How Police Are Reaping From Bar Owners, Killing Businesses

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Bar business remains a popular type of business in Kenya. So many bars keep opening that there are concerns we have too many of them.

The recent controversy about noisy bars in Nairobi’s Kileleshwa area highlighted the fact that bars are proliferating in residential areas. Loud music playing throughout the night is making life a living hell for people who were used to quiet nights with only the sound of crickets to disturb them.

Go anywhere in Kenya and any place that had one bar five years ago now has at least five. In a typical Kenyan style of replicating successful businesses, a popular bar soon attracts investors in the same locality eager to exploit the buzz in that particular area. It’s good for customers because the variety of choices makes it easy to compare prices and quality of service.

On paper, selling drinks can be very profitable. Margins on beers, wines, spirits and other products sold in bars are higher than the margins ordinary shops make for the same products. A bottle of soda that sells for Sh35 in a shop might sell for Sh100 in a bar, and customers will still buy it.

In reality, bar business has a myriad of challenges that can derail the enterprise.

“Staff salaries and rent are a big part of my expenses,” bar owner Mary Mwende says. She operates a small bar targeting low-income earners, which makes her sell at a low markup, sometimes Sh30 per bottle. “When business is down, I hardly make a profit because of salaries for waiters and security guards,” she explains. The cost of licences is a big headache.

Bar licences typically cost much higher than licences for other types of businesses. Combined with the cost of setting up the facility, such as seats, a sound system, a TV, a display counter and security measures, start-up costs for a small bar can easily run into the hundreds of thousands of shillings.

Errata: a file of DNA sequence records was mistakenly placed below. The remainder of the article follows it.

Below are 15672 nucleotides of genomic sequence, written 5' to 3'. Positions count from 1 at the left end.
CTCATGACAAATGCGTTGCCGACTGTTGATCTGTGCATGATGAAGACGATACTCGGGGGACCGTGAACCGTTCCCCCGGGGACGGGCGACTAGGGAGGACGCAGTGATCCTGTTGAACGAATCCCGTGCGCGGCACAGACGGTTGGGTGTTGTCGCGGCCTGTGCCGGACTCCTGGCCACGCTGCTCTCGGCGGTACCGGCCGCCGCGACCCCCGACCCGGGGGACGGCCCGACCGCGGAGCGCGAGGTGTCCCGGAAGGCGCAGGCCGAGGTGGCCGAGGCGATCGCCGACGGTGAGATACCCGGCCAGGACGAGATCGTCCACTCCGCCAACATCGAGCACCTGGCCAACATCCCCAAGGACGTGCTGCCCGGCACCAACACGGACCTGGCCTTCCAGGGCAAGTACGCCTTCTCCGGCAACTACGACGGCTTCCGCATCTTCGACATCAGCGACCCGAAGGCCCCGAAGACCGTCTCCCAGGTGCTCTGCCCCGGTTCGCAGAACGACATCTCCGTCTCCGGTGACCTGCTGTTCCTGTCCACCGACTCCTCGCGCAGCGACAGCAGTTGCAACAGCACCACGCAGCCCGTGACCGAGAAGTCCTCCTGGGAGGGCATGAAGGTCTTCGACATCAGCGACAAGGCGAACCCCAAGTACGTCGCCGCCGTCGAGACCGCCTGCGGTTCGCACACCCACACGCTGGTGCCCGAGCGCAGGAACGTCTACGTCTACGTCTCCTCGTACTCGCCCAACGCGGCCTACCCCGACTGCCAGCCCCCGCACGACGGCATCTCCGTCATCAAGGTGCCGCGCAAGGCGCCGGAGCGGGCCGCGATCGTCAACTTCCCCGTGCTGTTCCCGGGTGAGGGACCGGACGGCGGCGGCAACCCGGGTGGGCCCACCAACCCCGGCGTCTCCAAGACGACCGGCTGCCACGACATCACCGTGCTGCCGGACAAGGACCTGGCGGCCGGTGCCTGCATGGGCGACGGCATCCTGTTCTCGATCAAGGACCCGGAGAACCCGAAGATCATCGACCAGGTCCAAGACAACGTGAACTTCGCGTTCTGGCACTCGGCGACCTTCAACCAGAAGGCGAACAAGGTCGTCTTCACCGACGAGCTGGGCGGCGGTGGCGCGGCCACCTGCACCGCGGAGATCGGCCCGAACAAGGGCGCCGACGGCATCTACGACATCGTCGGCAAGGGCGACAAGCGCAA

Upmarket bars featuring bigger spaces, a large variety of drinks, a restaurant, multiple TV screens and an in-house DJ may need more than a million shillings to set up. The higher operating costs for upmarket bars explain their high prices for drinks.

Then there’s another problem: the police. “Each day, police officers from the nearby station must collect Sh100 to Sh200 a day, whether or not you have sold,” Mwende says. Sh200 a day doesn’t seem a lot, but for someone making Sh30 per bottle, the money going to the police has a huge impact. Each day, the profit from seven bottles goes towards keeping the police happy.

In March, a bar owner in Kitengela lamented incessant police extortion. Posting on social media, Merceline Atieno said she was paying the police Sh5,000 a month and an additional Sh200 a day to avoid harassment. The National Police Service subsequently issued a statement, advising victims of extortion to report to them.

The short operating hours are also hard on bar owners. The Alcoholic Drinks Control Act 2010, popularly known as the Mututho Laws, restricts the opening and closing hours of bars to between 5pm and 11pm on weekdays. Operating hours on weekends and public holidays run from 2pm to 11pm. Mwende says the legally defined hours are not enough to generate sufficient income.

In any case, powerful bar owners flout the Mututho Laws with impunity by operating well into the wee hours of the night. This kind of unfair competition puts law-abiding bar owners at a disadvantage.

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